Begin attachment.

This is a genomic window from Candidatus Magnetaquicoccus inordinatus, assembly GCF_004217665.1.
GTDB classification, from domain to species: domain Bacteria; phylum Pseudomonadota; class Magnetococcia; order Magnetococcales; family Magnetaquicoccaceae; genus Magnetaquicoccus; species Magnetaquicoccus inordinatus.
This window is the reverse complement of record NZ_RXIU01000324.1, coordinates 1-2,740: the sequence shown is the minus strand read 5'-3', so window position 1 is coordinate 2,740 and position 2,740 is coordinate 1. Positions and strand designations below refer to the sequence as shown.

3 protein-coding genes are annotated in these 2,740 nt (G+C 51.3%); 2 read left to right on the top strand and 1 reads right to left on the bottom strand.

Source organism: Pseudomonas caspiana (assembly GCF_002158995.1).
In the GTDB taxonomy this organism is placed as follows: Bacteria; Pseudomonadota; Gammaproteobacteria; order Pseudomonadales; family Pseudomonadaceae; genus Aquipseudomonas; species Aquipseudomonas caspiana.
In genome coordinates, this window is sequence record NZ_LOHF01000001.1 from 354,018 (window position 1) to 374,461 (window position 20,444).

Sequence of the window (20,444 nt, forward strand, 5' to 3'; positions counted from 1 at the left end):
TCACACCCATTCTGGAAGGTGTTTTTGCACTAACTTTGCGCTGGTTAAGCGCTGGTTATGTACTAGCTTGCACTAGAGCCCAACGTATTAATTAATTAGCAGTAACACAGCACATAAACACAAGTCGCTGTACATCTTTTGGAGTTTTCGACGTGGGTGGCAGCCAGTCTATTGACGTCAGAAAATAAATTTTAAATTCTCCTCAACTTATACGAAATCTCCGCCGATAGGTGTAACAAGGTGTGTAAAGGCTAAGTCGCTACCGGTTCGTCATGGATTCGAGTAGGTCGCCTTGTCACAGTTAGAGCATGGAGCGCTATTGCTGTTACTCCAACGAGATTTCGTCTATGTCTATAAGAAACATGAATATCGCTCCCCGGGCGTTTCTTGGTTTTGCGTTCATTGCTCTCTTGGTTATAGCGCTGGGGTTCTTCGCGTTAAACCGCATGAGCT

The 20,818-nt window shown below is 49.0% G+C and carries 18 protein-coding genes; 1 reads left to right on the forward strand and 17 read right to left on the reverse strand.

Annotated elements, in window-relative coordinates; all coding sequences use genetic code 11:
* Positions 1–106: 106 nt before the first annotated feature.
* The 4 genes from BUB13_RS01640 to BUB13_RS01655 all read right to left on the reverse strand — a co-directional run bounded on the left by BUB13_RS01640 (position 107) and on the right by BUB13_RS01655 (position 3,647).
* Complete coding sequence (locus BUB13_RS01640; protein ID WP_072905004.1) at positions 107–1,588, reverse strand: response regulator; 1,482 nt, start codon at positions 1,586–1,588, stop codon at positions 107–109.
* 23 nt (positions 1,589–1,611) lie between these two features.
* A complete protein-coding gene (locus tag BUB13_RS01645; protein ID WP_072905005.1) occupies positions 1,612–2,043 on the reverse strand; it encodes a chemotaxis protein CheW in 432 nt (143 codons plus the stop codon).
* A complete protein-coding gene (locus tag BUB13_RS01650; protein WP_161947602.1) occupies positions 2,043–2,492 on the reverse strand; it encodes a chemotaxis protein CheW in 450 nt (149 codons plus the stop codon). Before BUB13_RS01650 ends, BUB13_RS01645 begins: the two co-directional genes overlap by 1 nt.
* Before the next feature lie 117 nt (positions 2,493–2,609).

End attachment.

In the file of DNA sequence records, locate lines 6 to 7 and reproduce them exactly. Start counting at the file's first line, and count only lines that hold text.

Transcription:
In the GTDB taxonomy this organism is placed as follows: Bacteria; Pseudomonadota; Gammaproteobacteria; order Pseudomonadales; family Pseudomonadaceae; genus Aquipseudomonas; species Aquipseudomonas caspiana.
In genome coordinates, this window is sequence record NZ_LOHF01000001.1 from 354,018 (window position 1) to 374,461 (window position 20,444).